My son is almost 13, and he’s very interested in making money choices. I’m working on striking a balance right now between making sure that he is involved (and learning valuable financial lessons), and that he understands that although we are a team right now, I’m still the adult — and the team manager.
Talking About Money
I’m fortunate in that my work allows me to earn a good living, so my son and I aren’t exactly going to be struggling to make ends meet. This is even more so now with our recent move from Pennsylvania to Idaho, as our housing costs alone have been cut in half, along with everything else being much cheaper.
Still, I think it’s important that my son understand the importance of getting good value for his money. I also want him to think critically about financial choices so that he can practice good habits later in life.
My husband and I always had money discussions in front of our son so that he could understand that we make choices based on convenience, quality and priorities. At a basic level my son understands that there are tradeoffs in financial decisions. But I wanted him to have more practical knowledge that matches with his age and maturity level. So, at every step of the way as we’ve outfitted our home, I’ve encouraged him to come with me to make spending decisions.
As we’ve moved from store to store looking for furniture for the home and as we’ve shopped on Amazon, I’ve asked for my son’s opinion and had him talk about different price options. I’ve had him look at items with different prices and weigh the pros and cons. We’ve talked about unit pricing (and how to read price tags) and sales. When we went shopping for school clothes, he was conscientious about identifying clearance items and double-checking to see that certain items were covered under the BOGO designation.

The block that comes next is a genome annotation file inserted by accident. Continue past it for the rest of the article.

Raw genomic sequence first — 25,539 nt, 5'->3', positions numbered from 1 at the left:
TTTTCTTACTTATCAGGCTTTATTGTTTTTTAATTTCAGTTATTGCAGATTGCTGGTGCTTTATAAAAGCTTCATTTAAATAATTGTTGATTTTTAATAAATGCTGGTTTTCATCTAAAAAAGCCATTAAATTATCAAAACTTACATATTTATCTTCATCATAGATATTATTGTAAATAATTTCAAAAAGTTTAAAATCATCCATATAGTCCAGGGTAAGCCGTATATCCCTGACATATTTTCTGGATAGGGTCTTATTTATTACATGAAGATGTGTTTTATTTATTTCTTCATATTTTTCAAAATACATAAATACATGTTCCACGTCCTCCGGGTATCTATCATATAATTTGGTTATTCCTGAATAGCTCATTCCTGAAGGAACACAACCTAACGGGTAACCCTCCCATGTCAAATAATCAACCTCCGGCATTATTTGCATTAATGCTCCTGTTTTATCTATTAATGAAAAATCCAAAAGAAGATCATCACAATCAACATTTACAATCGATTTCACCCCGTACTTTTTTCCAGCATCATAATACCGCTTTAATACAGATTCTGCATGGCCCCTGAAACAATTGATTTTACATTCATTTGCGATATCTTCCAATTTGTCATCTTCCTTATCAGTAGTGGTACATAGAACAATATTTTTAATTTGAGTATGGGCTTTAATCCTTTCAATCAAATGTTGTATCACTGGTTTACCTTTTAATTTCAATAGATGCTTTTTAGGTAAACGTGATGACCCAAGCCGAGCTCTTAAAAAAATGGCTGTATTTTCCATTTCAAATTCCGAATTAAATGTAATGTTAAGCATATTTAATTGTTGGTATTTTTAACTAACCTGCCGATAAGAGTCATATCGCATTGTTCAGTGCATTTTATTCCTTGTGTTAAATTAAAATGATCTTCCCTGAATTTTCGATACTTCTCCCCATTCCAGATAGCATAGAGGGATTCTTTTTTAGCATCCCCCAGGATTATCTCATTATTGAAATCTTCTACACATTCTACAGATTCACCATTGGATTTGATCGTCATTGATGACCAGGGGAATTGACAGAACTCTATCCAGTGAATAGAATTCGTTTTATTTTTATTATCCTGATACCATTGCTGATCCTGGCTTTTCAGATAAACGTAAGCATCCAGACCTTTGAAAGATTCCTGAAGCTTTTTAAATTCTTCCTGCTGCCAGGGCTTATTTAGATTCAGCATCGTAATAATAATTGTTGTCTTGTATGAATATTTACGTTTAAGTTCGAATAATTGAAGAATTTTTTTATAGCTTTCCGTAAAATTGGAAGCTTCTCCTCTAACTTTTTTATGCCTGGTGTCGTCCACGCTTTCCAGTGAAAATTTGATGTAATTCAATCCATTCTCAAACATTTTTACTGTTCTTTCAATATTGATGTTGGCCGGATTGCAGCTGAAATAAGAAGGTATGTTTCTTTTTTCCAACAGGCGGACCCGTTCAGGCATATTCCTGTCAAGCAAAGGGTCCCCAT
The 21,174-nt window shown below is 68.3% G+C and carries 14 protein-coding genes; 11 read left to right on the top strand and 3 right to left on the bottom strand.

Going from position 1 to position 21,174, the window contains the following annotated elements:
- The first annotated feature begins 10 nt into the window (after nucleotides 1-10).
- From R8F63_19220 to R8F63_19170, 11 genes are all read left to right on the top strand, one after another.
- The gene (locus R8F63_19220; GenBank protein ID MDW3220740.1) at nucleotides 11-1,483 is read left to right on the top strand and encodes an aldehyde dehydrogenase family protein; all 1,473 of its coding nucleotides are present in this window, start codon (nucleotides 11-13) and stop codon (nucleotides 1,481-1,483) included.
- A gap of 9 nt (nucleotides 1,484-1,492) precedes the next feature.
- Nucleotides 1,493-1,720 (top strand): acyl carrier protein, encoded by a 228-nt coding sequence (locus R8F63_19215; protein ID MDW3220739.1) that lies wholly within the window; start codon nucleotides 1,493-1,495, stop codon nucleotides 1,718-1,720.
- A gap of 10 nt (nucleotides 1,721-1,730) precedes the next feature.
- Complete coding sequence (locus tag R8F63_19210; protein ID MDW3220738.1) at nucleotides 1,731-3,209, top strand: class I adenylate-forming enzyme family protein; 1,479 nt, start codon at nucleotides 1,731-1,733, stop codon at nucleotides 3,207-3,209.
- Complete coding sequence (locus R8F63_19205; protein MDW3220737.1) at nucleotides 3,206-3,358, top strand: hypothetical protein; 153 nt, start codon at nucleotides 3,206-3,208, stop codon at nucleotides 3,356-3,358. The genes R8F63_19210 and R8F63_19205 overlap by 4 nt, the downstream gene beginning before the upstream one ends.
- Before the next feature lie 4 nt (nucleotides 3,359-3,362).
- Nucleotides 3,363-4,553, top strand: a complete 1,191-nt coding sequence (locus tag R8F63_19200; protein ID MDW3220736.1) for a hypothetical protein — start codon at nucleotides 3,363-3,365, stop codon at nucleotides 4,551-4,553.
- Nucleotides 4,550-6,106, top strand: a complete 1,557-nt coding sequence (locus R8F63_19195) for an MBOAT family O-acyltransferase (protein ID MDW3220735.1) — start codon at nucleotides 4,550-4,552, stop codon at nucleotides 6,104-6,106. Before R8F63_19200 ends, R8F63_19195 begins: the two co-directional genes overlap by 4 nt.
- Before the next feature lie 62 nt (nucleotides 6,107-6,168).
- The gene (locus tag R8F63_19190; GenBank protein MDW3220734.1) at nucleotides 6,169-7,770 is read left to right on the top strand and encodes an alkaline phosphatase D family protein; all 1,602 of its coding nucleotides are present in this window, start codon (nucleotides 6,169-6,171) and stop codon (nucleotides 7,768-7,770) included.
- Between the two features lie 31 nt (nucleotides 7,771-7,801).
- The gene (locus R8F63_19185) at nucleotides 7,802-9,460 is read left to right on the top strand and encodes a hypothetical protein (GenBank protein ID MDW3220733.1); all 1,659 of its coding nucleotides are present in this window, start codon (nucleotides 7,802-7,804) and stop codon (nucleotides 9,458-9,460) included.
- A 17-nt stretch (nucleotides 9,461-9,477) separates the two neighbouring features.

In the end, he got some practical experience, and learned about comparison shopping. He also learned that there are some things we need to wait for, and that it often makes sense to gather information and then wait to act.
Mom’s Still the Final Decision Maker
However, during the process, I did have to remind my son that I’m still the final decision maker. While I value his contributions and he does need to learn these skills, in the end, I might veto a purchase, or do something else. It was a little difficult to explain to him that my opinion and choice matters more than his, especially for items I pay for, and that are meant for the household.
It’s an interesting situation to be in, and one that we’re figuring out as we go, but in the end I think it will be beneficial to my son as he learns to manage money and his expectations.
How much input do you allow your children in family finances?